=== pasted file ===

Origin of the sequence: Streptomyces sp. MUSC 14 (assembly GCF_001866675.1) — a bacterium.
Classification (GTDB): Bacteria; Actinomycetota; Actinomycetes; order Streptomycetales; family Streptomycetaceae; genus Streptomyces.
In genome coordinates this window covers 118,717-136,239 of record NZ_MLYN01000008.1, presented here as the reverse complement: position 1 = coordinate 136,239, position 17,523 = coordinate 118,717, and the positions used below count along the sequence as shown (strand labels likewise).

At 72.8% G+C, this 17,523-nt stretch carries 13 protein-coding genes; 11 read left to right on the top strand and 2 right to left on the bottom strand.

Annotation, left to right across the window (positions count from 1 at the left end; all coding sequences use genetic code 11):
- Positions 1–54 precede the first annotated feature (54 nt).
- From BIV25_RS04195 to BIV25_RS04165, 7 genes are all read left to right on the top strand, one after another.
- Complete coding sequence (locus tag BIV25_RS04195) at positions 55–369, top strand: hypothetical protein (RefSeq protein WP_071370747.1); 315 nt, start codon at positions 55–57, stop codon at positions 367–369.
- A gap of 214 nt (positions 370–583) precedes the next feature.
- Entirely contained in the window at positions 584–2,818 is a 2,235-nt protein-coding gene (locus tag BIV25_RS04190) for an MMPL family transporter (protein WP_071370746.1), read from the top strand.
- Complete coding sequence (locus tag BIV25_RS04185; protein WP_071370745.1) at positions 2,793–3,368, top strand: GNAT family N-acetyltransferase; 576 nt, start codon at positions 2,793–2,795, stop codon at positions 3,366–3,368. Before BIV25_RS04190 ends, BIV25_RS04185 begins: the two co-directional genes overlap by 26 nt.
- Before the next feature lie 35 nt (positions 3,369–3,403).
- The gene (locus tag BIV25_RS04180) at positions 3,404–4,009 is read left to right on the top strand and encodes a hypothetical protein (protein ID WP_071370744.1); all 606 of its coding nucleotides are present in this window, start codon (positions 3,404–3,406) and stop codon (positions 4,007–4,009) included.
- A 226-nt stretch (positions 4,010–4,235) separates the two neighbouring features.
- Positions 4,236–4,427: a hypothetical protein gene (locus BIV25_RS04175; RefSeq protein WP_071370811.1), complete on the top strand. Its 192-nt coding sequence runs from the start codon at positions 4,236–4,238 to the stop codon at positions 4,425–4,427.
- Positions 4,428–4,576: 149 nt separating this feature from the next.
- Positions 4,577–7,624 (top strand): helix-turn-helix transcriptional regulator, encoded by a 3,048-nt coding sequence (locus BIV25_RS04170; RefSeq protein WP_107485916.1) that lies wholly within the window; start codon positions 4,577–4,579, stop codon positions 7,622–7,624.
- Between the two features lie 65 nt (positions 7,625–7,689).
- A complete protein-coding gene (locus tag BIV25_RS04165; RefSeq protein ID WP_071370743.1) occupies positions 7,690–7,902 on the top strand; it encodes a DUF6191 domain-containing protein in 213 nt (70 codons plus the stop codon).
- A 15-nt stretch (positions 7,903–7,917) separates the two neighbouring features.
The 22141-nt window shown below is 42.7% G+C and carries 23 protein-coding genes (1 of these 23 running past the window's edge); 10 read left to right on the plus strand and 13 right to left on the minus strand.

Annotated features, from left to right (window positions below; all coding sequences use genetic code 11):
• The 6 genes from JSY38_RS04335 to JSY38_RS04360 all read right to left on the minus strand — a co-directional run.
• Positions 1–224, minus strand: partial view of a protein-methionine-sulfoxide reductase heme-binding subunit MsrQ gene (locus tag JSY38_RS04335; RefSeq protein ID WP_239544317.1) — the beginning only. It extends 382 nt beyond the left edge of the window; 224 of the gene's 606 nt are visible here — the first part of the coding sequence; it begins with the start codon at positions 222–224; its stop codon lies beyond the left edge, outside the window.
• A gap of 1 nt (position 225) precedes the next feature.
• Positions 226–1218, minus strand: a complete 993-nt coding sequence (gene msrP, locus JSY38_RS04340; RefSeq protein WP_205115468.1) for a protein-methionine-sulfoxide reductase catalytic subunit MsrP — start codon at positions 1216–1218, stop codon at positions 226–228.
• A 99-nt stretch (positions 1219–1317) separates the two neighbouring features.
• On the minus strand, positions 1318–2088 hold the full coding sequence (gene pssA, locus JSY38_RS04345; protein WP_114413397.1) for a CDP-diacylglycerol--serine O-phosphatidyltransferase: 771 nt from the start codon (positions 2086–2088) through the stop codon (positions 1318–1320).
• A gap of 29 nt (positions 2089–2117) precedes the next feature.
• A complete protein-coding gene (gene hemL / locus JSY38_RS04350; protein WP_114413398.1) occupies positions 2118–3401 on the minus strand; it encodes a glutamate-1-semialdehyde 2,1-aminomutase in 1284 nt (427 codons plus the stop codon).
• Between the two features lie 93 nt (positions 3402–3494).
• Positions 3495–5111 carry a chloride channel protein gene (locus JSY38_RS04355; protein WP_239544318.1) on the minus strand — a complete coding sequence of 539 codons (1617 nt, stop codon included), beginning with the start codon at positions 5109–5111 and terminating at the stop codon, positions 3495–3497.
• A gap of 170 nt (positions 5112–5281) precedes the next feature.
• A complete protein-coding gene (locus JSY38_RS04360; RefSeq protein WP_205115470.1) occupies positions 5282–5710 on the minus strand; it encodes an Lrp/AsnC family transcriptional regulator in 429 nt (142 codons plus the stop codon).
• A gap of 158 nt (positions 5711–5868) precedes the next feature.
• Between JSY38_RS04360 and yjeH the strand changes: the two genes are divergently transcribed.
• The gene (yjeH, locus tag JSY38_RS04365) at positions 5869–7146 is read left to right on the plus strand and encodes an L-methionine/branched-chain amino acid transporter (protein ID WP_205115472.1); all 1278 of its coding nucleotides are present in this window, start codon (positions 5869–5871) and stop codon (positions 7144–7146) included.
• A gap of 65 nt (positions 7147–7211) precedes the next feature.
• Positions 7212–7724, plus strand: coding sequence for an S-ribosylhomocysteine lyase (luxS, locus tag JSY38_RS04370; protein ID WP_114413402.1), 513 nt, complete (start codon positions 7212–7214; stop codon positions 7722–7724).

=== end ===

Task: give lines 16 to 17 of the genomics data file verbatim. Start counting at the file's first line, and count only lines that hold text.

- Positions 4,428–4,576: 149 nt separating this feature from the next.
- Positions 4,577–7,624 (top strand): helix-turn-helix transcriptional regulator, encoded by a 3,048-nt coding sequence (locus BIV25_RS04170; RefSeq protein WP_107485916.1) that lies wholly within the window; start codon positions 4,577–4,579, stop codon positions 7,622–7,624.